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    Conservation Architects London
    City Heritage

    As a city with a rich historical heritage, it should hardly come as a surprise that the City of London is dotted with more than 27 conservation area. The city founded more than 2000 years ago, has seen native, Roman, Norman, medieval, industrial and modern influence, creating a diverse architectural landscape which offers a window into the nation’s past.

    Here we’re going to take a look at some of the most famous conservation areas in London and why they’ve been afforded that status.



    The Guildhall area of London was once the centre of commerce for the city, not just in medieval times, but during the Roman era as well. The Guildhall area is a historical network of streets used from Saxon times, built on top of an old Roman amphitheatre, the remains of which now sit a few feet underground.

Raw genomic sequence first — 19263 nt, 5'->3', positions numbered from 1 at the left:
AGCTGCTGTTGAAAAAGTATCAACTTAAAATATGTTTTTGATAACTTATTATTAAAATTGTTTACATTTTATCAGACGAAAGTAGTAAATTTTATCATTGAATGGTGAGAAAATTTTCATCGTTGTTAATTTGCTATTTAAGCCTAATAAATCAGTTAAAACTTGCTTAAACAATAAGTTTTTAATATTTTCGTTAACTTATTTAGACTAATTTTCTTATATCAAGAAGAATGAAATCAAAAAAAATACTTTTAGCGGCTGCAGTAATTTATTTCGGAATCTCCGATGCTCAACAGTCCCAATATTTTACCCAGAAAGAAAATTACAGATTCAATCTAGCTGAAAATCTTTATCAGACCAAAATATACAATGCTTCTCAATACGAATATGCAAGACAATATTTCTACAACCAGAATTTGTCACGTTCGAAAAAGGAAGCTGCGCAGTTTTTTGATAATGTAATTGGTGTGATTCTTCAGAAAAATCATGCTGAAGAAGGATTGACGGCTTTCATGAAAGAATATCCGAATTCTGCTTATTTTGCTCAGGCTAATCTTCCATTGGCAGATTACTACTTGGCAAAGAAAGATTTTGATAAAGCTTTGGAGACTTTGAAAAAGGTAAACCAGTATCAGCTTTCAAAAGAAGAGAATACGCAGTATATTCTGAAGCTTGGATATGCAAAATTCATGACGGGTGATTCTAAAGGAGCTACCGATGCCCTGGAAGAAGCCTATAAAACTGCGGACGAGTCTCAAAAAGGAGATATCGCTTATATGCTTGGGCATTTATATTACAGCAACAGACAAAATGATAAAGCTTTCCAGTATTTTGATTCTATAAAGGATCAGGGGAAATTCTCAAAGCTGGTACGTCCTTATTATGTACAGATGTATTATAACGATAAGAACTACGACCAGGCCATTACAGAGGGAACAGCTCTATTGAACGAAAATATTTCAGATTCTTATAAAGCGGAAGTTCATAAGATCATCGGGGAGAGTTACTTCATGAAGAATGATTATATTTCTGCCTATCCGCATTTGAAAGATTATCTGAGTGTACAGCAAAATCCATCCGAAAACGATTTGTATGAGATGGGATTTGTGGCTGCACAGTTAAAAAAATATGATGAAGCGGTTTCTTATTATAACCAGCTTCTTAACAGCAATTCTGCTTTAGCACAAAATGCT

The Guildhall is famous for its high-quality commercial buildings, including the Great Hall. But visitors can also view one of the largest medieval crypts in London on the site.


    Chancery Lane

    Chancery Lane is perhaps most famous for the fact that it contains two buildings which managed to survive the Great Fire of London in 1666: The Staple Inn and Barnard’s Inn. The area features traditional Renaissance-era buildings, as well as more recent Victorian additions, and sits on land which has been in constant use since the 12th century.